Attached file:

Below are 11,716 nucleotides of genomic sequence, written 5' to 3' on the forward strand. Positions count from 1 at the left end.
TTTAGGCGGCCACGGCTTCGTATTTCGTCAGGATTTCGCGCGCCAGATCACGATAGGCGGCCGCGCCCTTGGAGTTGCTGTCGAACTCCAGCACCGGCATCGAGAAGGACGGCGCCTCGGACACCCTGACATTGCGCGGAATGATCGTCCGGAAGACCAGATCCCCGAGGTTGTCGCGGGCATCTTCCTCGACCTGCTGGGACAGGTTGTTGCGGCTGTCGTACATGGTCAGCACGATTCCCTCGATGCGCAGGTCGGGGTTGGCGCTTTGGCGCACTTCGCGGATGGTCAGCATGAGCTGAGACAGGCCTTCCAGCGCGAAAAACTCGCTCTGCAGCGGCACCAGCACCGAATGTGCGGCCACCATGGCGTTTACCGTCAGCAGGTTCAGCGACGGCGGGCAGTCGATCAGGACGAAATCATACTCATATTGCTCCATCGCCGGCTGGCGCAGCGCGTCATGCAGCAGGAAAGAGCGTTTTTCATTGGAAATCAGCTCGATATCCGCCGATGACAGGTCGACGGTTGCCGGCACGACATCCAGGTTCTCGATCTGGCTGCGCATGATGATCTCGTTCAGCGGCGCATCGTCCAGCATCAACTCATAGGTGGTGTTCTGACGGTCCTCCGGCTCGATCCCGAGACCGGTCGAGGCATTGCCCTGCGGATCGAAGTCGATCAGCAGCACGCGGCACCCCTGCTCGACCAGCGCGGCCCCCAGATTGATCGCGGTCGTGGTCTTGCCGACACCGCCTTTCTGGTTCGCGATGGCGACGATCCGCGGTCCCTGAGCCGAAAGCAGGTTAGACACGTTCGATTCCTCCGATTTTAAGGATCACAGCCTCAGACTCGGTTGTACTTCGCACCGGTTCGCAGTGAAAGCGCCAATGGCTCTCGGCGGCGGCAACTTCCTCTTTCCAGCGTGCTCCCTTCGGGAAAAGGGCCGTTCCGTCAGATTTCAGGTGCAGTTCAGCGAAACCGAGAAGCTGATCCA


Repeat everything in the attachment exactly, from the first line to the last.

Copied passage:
Below are 11,716 nucleotides of genomic sequence, written 5' to 3' on the forward strand. Positions count from 1 at the left end.
TTTAGGCGGCCACGGCTTCGTATTTCGTCAGGATTTCGCGCGCCAGATCACGATAGGCGGCCGCGCCCTTGGAGTTGCTGTCGAACTCCAGCACCGGCATCGAGAAGGACGGCGCCTCGGACACCCTGACATTGCGCGGAATGATCGTCCGGAAGACCAGATCCCCGAGGTTGTCGCGGGCATCTTCCTCGACCTGCTGGGACAGGTTGTTGCGGCTGTCGTACATGGTCAGCACGATTCCCTCGATGCGCAGGTCGGGGTTGGCGCTTTGGCGCACTTCGCGGATGGTCAGCATGAGCTGAGACAGGCCTTCCAGCGCGAAAAACTCGCTCTGCAGCGGCACCAGCACCGAATGTGCGGCCACCATGGCGTTTACCGTCAGCAGGTTCAGCGACGGCGGGCAGTCGATCAGGACGAAATCATACTCATATTGCTCCATCGCCGGCTGGCGCAGCGCGTCATGCAGCAGGAAAGAGCGTTTTTCATTGGAAATCAGCTCGATATCCGCCGATGACAGGTCGACGGTTGCCGGCACGACATCCAGGTTCTCGATCTGGCTGCGCATGATGATCTCGTTCAGCGGCGCATCGTCCAGCATCAACTCATAGGTGGTGTTCTGACGGTCCTCCGGCTCGATCCCGAGACCGGTCGAGGCATTGCCCTGCGGATCGAAGTCGATCAGCAGCACGCGGCACCCCTGCTCGACCAGCGCGGCCCCCAGATTGATCGCGGTCGTGGTCTTGCCGACACCGCCTTTCTGGTTCGCGATGGCGACGATCCGCGGTCCCTGAGCCGAAAGCAGGTTAGACACGTTCGATTCCTCCGATTTTAAGGATCACAGCCTCAGACTCGGTTGTACTTCGCACCGGTTCGCAGTGAAAGCGCCAATGGCTCTCGGCGGCGGCAACTTCCTCTTTCCAGCGTGCTCCCTTCGGGAAAAGGGCCGTTCCGTCAGATTTCAGGTGCAGTTCAGCGAAACCGAGAAGCTGATCCA